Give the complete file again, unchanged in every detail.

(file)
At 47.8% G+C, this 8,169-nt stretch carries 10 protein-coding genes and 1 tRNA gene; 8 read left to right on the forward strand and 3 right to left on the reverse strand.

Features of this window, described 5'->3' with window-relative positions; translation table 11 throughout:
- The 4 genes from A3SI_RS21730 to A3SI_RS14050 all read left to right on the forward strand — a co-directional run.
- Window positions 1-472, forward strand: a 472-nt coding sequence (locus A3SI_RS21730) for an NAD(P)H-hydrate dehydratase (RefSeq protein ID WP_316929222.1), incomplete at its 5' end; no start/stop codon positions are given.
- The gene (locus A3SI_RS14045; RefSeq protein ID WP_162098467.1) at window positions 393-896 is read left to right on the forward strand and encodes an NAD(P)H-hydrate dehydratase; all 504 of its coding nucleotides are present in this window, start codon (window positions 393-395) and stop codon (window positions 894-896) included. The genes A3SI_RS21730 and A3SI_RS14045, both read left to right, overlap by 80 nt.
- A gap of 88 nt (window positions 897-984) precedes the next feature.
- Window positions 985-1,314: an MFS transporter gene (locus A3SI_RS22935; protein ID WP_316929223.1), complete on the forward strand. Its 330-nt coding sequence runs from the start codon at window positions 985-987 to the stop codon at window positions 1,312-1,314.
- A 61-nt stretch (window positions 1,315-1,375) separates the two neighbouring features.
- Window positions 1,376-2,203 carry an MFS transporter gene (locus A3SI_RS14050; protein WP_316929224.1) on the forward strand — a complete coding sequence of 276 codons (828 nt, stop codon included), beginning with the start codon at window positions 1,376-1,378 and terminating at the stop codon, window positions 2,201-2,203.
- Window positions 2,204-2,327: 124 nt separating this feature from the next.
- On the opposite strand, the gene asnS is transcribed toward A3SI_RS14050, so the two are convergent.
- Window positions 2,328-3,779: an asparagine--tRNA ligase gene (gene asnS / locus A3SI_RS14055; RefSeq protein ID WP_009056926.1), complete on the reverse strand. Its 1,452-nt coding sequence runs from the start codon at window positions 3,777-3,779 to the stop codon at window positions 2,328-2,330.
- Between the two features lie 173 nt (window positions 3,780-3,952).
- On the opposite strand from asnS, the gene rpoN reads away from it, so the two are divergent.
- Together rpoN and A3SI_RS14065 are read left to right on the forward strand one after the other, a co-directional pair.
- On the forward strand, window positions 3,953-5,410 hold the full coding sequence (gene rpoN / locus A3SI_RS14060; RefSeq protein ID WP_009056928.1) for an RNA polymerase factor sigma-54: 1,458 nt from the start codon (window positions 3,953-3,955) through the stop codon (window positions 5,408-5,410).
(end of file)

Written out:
At 47.8% G+C, this 8,169-nt stretch carries 10 protein-coding genes and 1 tRNA gene; 8 read left to right on the forward strand and 3 right to left on the reverse strand.

Features of this window, described 5'->3' with window-relative positions; translation table 11 throughout:
- The 4 genes from A3SI_RS21730 to A3SI_RS14050 all read left to right on the forward strand — a co-directional run.
- Window positions 1-472, forward strand: a 472-nt coding sequence (locus A3SI_RS21730) for an NAD(P)H-hydrate dehydratase (RefSeq protein ID WP_316929222.1), incomplete at its 5' end; no start/stop codon positions are given.
- The gene (locus A3SI_RS14045; RefSeq protein ID WP_162098467.1) at window positions 393-896 is read left to right on the forward strand and encodes an NAD(P)H-hydrate dehydratase; all 504 of its coding nucleotides are present in this window, start codon (window positions 393-395) and stop codon (window positions 894-896) included. The genes A3SI_RS21730 and A3SI_RS14045, both read left to right, overlap by 80 nt.
- A gap of 88 nt (window positions 897-984) precedes the next feature.
- Window positions 985-1,314: an MFS transporter gene (locus A3SI_RS22935; protein ID WP_316929223.1), complete on the forward strand. Its 330-nt coding sequence runs from the start codon at window positions 985-987 to the stop codon at window positions 1,312-1,314.
- A 61-nt stretch (window positions 1,315-1,375) separates the two neighbouring features.
- Window positions 1,376-2,203 carry an MFS transporter gene (locus A3SI_RS14050; protein WP_316929224.1) on the forward strand — a complete coding sequence of 276 codons (828 nt, stop codon included), beginning with the start codon at window positions 1,376-1,378 and terminating at the stop codon, window positions 2,201-2,203.
- Window positions 2,204-2,327: 124 nt separating this feature from the next.
- On the opposite strand, the gene asnS is transcribed toward A3SI_RS14050, so the two are convergent.
- Window positions 2,328-3,779: an asparagine--tRNA ligase gene (gene asnS / locus A3SI_RS14055; RefSeq protein ID WP_009056926.1), complete on the reverse strand. Its 1,452-nt coding sequence runs from the start codon at window positions 3,777-3,779 to the stop codon at window positions 2,328-2,330.
- Between the two features lie 173 nt (window positions 3,780-3,952).
- On the opposite strand from asnS, the gene rpoN reads away from it, so the two are divergent.
- Together rpoN and A3SI_RS14065 are read left to right on the forward strand one after the other, a co-directional pair.
- On the forward strand, window positions 3,953-5,410 hold the full coding sequence (gene rpoN / locus A3SI_RS14060; RefSeq protein ID WP_009056928.1) for an RNA polymerase factor sigma-54: 1,458 nt from the start codon (window positions 3,953-3,955) through the stop codon (window positions 5,408-5,410).